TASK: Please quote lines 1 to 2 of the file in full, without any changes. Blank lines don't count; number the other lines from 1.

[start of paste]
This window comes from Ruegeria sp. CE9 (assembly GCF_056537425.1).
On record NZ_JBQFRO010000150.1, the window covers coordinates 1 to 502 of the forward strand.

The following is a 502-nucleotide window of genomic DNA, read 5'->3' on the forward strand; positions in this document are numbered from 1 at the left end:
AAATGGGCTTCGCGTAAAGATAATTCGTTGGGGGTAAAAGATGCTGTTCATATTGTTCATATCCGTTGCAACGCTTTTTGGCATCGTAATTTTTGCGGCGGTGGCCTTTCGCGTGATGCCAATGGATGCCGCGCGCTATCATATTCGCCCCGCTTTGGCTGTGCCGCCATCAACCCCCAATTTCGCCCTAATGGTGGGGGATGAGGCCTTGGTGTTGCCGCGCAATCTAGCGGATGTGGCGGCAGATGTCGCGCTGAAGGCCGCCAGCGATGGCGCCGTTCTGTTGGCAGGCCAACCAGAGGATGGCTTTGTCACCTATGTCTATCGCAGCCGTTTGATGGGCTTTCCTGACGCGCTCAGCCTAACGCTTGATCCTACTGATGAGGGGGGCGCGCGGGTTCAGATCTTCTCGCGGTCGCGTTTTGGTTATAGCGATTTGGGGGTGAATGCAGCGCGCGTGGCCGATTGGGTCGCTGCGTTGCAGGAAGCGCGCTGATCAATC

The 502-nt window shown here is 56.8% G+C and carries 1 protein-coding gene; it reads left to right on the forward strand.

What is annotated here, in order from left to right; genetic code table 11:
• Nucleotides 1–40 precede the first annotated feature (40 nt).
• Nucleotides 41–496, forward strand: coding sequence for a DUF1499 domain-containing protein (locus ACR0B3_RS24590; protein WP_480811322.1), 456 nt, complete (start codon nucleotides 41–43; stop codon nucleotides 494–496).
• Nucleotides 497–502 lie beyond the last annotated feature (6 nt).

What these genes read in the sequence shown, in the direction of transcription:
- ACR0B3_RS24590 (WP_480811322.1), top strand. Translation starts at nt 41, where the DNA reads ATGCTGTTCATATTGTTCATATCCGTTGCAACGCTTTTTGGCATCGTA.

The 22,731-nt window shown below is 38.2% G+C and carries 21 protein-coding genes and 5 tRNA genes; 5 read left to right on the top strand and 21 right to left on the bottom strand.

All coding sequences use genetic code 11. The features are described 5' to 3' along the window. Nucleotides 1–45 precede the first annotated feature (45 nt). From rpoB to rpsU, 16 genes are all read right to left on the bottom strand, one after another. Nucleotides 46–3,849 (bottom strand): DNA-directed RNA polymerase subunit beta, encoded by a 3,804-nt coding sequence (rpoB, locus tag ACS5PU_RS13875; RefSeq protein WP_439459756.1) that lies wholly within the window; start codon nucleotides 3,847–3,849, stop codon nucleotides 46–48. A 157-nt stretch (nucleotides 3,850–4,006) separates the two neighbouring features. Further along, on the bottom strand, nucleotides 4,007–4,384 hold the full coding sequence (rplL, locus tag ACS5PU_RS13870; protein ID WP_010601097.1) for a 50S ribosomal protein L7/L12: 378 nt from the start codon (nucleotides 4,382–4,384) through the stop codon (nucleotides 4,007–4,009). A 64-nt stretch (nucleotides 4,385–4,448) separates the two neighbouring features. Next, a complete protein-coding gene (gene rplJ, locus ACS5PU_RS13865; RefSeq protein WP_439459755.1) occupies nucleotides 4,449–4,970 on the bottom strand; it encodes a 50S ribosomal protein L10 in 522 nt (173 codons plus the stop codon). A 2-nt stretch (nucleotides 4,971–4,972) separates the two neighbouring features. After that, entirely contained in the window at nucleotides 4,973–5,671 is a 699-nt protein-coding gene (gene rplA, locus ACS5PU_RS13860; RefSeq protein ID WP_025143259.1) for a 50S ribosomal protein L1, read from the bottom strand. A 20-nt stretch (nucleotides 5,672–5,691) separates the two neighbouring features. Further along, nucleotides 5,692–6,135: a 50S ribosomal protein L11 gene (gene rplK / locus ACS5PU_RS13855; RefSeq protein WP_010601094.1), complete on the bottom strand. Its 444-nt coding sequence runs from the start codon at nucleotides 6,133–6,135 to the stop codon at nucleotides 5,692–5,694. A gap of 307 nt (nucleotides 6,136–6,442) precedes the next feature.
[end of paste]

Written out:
This window comes from Ruegeria sp. CE9 (assembly GCF_056537425.1).
On record NZ_JBQFRO010000150.1, the window covers coordinates 1 to 502 of the forward strand.